“Right now, we have students coming in just being used as guinea pigs,” she says, “and it’s only once when they realize what a miserable failure this is that they might walk back some of it or maybe change the timeline or the structure, but by this time there will already be students who’ve been victims of it.”

It’s not the law itself, but its implementation that concerns these educators the most. 

“Debating the merits of the law is secondary because the law is here and we have to deal with it,” says Mastorakos. “But from the beginning, we’ve asked the government to give us longer timelines. Administrations and faculty unions are often at odds with each other, but this is one area where everyone agrees. We don’t have enough time, we don’t have enough resources and nobody seems to care. There’s a feeling that they’re setting us up to fail.”

“Imagine if someone told you that you had to get to Chibougamau, but you didn’t have a car or a map,” says Chough. “How are you going to get there? Because this is what this government is doing. It’s asking us to get to a destination without any vehicle, any support or a map to do it. At least if you had a map, you could start walking in the correct direction, but we don’t even have that.”

Foreign languages are an asset

Chough says teachers and administrations started making a lot of noise once they realized foreign languages would be on the chopping block. A petition is also currently circulating. 

“It’s absurd to not teach foreign languages and expect students to become global citizens,” she says. “At Dawson, Vanier and John Abbott, we all teach Mandarin and Spanish. Those two languages alone represent 20% of native speakers in the world. It seems very inconsistent with the ministry’s objective of creating world citizens not to teach foreign languages. Why would we want to limit the education people can get?”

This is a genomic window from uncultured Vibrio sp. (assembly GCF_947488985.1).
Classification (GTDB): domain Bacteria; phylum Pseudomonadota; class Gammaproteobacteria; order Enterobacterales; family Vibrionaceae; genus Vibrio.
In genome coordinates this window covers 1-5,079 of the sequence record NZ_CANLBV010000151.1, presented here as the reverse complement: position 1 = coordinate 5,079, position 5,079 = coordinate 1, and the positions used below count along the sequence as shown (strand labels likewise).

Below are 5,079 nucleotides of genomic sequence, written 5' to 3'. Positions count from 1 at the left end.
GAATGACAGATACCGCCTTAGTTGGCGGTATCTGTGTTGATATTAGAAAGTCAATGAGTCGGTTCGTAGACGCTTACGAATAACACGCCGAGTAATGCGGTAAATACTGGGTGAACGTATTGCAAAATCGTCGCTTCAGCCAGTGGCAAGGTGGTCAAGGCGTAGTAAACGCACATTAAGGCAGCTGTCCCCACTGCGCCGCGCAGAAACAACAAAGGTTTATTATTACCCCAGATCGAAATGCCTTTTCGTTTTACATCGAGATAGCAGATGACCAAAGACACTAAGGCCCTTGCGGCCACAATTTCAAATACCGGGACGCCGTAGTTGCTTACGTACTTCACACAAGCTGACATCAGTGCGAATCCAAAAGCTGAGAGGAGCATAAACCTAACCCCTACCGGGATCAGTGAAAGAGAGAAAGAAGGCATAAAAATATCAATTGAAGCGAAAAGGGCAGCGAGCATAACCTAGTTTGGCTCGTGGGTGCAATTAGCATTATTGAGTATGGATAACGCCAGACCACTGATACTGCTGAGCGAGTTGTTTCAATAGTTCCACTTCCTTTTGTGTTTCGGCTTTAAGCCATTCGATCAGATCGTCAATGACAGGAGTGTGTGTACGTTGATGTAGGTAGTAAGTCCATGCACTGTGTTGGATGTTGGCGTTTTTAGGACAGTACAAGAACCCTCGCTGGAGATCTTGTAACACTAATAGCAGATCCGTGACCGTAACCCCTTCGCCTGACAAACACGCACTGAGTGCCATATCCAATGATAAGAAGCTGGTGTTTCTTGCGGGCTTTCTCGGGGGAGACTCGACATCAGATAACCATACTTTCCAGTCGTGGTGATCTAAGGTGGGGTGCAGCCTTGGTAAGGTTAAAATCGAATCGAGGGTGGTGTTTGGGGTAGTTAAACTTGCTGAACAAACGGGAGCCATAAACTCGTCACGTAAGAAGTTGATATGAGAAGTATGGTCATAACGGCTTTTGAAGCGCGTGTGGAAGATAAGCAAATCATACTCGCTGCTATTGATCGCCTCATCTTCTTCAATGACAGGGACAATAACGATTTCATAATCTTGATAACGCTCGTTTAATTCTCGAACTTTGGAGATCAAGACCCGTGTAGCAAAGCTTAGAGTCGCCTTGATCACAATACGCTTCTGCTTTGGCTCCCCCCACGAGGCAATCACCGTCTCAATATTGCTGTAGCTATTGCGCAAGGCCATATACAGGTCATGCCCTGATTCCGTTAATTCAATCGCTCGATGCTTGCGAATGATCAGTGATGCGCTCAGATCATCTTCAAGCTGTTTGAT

Chough says language teachers are not against French. “On the contrary, most of us use both French and English in the classroom at anglophone institutions because both languages help us teach languages more effectively. Bilingual learners are better learners in general of foreign languages. And the reason is that every language that you learn improves the languages that you already speak. More French being taught isn’t the issue. It’s the way that it’s being implemented.”

In essence, Law 14 penalizes English CEGEPs and creates a two-tiered educational system where students at francophone CEGEPs will continue to have access to courses that students at anglophone institutions no longer will. 

“To those who say, ‘Well, just go to a French CEGEP,’ I would make the argument that part of the idea of English CEGEPs is that we are here to serve the English-speaking population, people who, by law, are allowed to be instructed in English,” says Mastorakos. 

“We arguably exist to provide them with an education. That’s what our mandate is. If anglophone students have the right to be instructed in their own language, then why, by going to the school that they have a right to go to, are they now being penalized by not being able to take a third language? Their education is being impacted.” 

The most vulnerable affected